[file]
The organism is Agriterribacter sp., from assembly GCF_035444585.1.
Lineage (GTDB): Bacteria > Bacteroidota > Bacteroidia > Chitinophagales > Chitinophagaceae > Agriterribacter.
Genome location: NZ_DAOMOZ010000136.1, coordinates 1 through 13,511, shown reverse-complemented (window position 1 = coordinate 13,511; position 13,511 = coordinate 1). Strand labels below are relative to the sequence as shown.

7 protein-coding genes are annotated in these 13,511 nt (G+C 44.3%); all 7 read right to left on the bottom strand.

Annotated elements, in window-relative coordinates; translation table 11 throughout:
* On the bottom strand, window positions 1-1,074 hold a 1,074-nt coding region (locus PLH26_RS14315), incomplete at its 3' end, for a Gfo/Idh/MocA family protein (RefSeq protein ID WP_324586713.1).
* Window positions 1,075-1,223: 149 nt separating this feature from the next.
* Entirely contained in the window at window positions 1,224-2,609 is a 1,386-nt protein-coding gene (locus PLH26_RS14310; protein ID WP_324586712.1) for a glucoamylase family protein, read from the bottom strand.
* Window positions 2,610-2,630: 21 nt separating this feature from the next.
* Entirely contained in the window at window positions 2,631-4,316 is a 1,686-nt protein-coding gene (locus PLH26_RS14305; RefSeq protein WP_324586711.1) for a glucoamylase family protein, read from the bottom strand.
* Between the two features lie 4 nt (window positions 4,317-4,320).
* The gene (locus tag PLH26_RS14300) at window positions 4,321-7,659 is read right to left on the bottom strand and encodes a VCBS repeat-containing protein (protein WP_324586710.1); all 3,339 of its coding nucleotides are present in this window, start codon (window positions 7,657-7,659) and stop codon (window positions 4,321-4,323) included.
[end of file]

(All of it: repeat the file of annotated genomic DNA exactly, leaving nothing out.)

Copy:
The organism is Agriterribacter sp., from assembly GCF_035444585.1.
Lineage (GTDB): Bacteria > Bacteroidota > Bacteroidia > Chitinophagales > Chitinophagaceae > Agriterribacter.
Genome location: NZ_DAOMOZ010000136.1, coordinates 1 through 13,511, shown reverse-complemented (window position 1 = coordinate 13,511; position 13,511 = coordinate 1). Strand labels below are relative to the sequence as shown.

7 protein-coding genes are annotated in these 13,511 nt (G+C 44.3%); all 7 read right to left on the bottom strand.

Annotated elements, in window-relative coordinates; translation table 11 throughout:
* On the bottom strand, window positions 1-1,074 hold a 1,074-nt coding region (locus PLH26_RS14315), incomplete at its 3' end, for a Gfo/Idh/MocA family protein (RefSeq protein ID WP_324586713.1).
* Window positions 1,075-1,223: 149 nt separating this feature from the next.
* Entirely contained in the window at window positions 1,224-2,609 is a 1,386-nt protein-coding gene (locus PLH26_RS14310; protein ID WP_324586712.1) for a glucoamylase family protein, read from the bottom strand.
* Window positions 2,610-2,630: 21 nt separating this feature from the next.
* Entirely contained in the window at window positions 2,631-4,316 is a 1,686-nt protein-coding gene (locus PLH26_RS14305; RefSeq protein WP_324586711.1) for a glucoamylase family protein, read from the bottom strand.
* Between the two features lie 4 nt (window positions 4,317-4,320).
* The gene (locus tag PLH26_RS14300) at window positions 4,321-7,659 is read right to left on the bottom strand and encodes a VCBS repeat-containing protein (protein WP_324586710.1); all 3,339 of its coding nucleotides are present in this window, start codon (window positions 7,657-7,659) and stop codon (window positions 4,321-4,323) included.